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Age-Specific Incidence of Melanoma in the United States.

  • Paulson, Kelly G1, 2, 3
  • Gupta, Deepti4, 5, 6
  • Kim, Teresa S3, 7
  • Veatch, Joshua R1, 2, 3
  • Byrd, David R3, 7
  • Bhatia, Shailender1, 2, 3
  • Wojcik, Katherine1
  • Chapuis, Aude G1, 2, 3
  • Thompson, John A1, 2, 3
  • Madeleine, Margaret M8, 9
  • Gardner, Jennifer M3, 5
  • 1 Division of Clinical Research, Fred Hutchinson Cancer Research Center, Seattle, Washington.
  • 2 Division of Medical Oncology, University of Washington, Seattle.
  • 3 Melanoma and Skin Oncology, Seattle Cancer Care Alliance, Seattle, Washington.
  • 4 Seattle Children's Hospital, Seattle, Washington.
  • 5 Division of Dermatology, University of Washington, Seattle.
  • 6 Department of Pediatrics, University of Washington, Seattle.
  • 7 Department of Surgery, University of Washington, Seattle.
  • 8 Department of Epidemiology, University of Washington School of Public Health, Seattle.
  • 9 Division of Public Health Sciences, Fred Hutchinson Cancer Research Center, Seattle, Washington.
Published Article
JAMA dermatology
Publication Date
Nov 13, 2019
DOI: 10.1001/jamadermatol.2019.3353
PMID: 31721989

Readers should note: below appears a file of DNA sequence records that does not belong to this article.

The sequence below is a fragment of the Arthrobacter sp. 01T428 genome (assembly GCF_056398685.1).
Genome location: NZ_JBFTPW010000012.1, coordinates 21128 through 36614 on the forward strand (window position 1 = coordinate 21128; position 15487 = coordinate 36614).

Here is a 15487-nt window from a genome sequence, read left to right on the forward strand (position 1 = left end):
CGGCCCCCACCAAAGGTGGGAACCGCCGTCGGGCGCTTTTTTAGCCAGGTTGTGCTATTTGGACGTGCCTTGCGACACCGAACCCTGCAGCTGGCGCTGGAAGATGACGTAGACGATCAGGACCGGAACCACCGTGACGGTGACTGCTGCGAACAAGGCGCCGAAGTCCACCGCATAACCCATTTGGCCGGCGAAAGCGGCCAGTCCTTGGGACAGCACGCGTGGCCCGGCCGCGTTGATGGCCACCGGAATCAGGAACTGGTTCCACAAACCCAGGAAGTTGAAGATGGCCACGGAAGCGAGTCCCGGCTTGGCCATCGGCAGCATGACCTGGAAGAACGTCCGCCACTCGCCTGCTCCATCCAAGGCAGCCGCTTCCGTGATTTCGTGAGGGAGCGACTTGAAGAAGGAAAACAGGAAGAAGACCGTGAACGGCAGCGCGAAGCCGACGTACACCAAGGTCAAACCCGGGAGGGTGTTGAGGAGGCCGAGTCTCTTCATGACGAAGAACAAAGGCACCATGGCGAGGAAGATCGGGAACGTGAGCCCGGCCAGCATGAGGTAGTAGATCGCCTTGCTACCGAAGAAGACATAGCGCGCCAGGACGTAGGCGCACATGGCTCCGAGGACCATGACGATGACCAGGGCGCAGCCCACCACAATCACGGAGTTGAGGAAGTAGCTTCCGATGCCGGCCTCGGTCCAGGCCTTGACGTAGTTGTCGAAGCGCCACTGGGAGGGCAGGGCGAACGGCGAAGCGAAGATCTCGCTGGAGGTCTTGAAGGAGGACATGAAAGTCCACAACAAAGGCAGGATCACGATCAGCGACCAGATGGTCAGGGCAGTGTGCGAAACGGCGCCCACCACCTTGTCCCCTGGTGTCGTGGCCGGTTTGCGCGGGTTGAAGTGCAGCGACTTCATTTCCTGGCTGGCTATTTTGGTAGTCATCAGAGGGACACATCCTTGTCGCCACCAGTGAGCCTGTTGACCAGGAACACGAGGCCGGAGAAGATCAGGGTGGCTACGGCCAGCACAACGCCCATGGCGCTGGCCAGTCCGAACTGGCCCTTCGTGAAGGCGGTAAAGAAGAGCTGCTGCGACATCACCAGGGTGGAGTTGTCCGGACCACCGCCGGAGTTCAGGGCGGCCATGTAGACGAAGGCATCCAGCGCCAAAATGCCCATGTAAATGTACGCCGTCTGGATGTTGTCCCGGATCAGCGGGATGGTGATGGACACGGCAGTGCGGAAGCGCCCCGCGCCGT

Melanoma is epidemiologically linked to UV exposure, particularly childhood sunburn. Public health campaigns are increasing sun-protective behavior in the United States, but the effect on melanoma incidence is unknown. To examine the incidence of melanoma in the United States and whether any age-specific differences are present. Observational, population-based registry data were extracted on July 3, 2018, from the combined National Program of Cancer Registries-Surveillance Epidemiology and End Results United States Cancer Statistics database for 2001-2015. Deidentified data for 988 103 cases of invasive melanoma, with International Classification of Diseases for Oncology histologic categorization codes 8720 to 8790, were used for analysis. Data analysis was performed from July 1, 2018, to March 1, 2019. The annual rates of melanoma in pediatric, adolescent, young adult, and adult age groups were determined. Analyses were stratified by sex, and incidence rates were age-adjusted to the 2000 US standard population. Annual percentage change (APC) in incidence rate was calculated over the most recent decade for which data were available (2006-2015) using the weighted least squares method. In 2015, 83 362 cases of invasive melanoma were reported in the United States, including 67 in children younger than 10 years, 251 in adolescents (10-19 years), and 1973 in young adults (20-29 years). Between 2006 and 2015, the overall incidence rate increased from 200.1 to 229.1 cases per million person-years. In adults aged 40 years or older, melanoma rates increased by an APC of 1.8% in both men (95% CI, 1.4%-2.1%) and women (95% CI, 1.4%-2.2%). In contrast, clinically and statistically significant decreases were seen in melanoma incidence for adolescents and young adults. Specifically, incidence rates decreased by an APC of -4.4% for male adolescents (95% CI, -1.7% to -7.0%), -5.4% for female adolescents (95% CI, -3.3% to -7.4%), -3.7% for male young adults (95% CI, -2.5% to -4.8%), and -3.6% for female young adults (95% CI, -2.8% to -4.5%). Data on skin pigmentation and sun protection history were unavailable; similar trends were observed with data limited to non-Hispanic whites. Young adult women appeared to have twice the risk of melanoma as young adult men. The incidence of invasive melanoma in the United States appeared to decrease in adolescents and young adults from 2006 to 2015, and this finding contrasted with increases in older populations. These incidence trends suggest that public health efforts may be favorably influencing melanoma incidence in the United States.

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